One thing with KIPRT, we have a kind of a reverse search on KIPRT where you do a search so with KIPRT, you could use keywords to find products, basically it searches all the product titles and brings up all those products that are relevant. What we can do is you take all them products that you find with that keyword search and what it’ll do is Amazon gives us the data that gives us the relevant products to all these products, so what I do is reverse it where it gives you all the top relevant products to one product.

From there, you can kind of figure out maybe you want to sell this and this alongside or bundle them together even. You can kind of do that reverse search in KIPRT and figure out maybe products that would kind of work well together because Amazon already deems them relevant or similar to each other. That’s about as far as the kind of data you can get, as far as Facebook, I don’t mess a lot with Facebook so there’s not really much you can do with data from Amazon, Facebook I guess, you kind of figure it out on your own.

Josh:
I think he was just talking about more of the touching on what Amazon or Facebook provides within the specific interest. What is the main way to be selected in the Amazon box so the buy box, what's the best way to rank for that?

James:
Basically. You’re probably talking more about retail arbitrage where you’re kind of competing against other sellers. I haven’t really done a lot with that for the past year or so, so I’m not real up on it. I kind of stay in the groups that talk about retail arbitrage like scan power and stuff. The best way is just try to don’t do the whole price war thing going down to the bottom of the barrel type of thing. Just try to stick to the same price or just a few cents above you, you’re going to get in the … I can't remember what they call it but you’re going to kind of be fed in every once in a while.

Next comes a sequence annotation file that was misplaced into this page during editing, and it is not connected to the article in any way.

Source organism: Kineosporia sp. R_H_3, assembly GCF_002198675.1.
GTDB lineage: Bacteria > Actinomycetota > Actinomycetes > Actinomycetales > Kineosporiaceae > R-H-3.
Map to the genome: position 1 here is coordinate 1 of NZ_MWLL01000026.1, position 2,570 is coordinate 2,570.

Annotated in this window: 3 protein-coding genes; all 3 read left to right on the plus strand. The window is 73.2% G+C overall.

You have to be FPA, that gives you a boost on buy box, your sort of seller ratings that kind of gets you in the buy box more or less. You want to be up in that 100% to get the most bang for your buck as far as getting in the buy box. That’s about all you can do really is keep your price at the same. That’s about all I know I can tell you about that I guess.

Josh:
That’s good. James, are you scalping the Amazon data or are you using Amazon API to get to data?

James:
So yeah, Amazon doesn’t give out all the data that I do but they do have their API that I use and some other proprietary stuff that I use and I kind of put on to the big database and kind of figure all out and analyze it and give it to my users and easy to ingest, an easy way to look at it I guess. I can’t really go on the specifics about how I do it but there’s no connect between you the user of Keyword Inspector and Amazon. They can’t really, they don’t know who’s using Keyword Inspector. There’s no liability on your side, there’s not much on my side either, so it’s not really the big worry about that.

Josh:
Tony’s asking how are keywords supposed to be inserted into those fields with commas without commas, with dashes separated them etc., how do you tend to put them in?

James:
No commas, try to keep them in the phrases and keep them in a good order of phrase how you would say it and that’s probably all I can tell you about that. I don’t have any hard data on that, but that’s what most people kind of … Amazon confuses everybody because with their little example, they put the commas in there but I think those commas really are meant for just kind of separate the phrases that you want to put in there. You don’t actually want to put the commas in those fields. That’s kind of my thought on it.

Josh:
Okay. How can I build the 500 lines of Excel data from Keyword Inspector into my listing?

James:
We already kind of went over that and really nothing much to say about that I guess.

Josh:
Cool. What about misspelled words?

James:
That one, I don’t know. I haven’t really found a use for it. It’s kind of cool to know I guess. I kind of just put it on there because I have the data. I figured I just put it there. It’s hard to know what to do with that. You can throw it in your [PIP-C 01:12:36] and see what it does. I analyze that as far as what it’s good for. It’s just kind of nice to know that people are misspelling things and Amazon has seen that and actually given the data for that. I don’t know. It’s just there.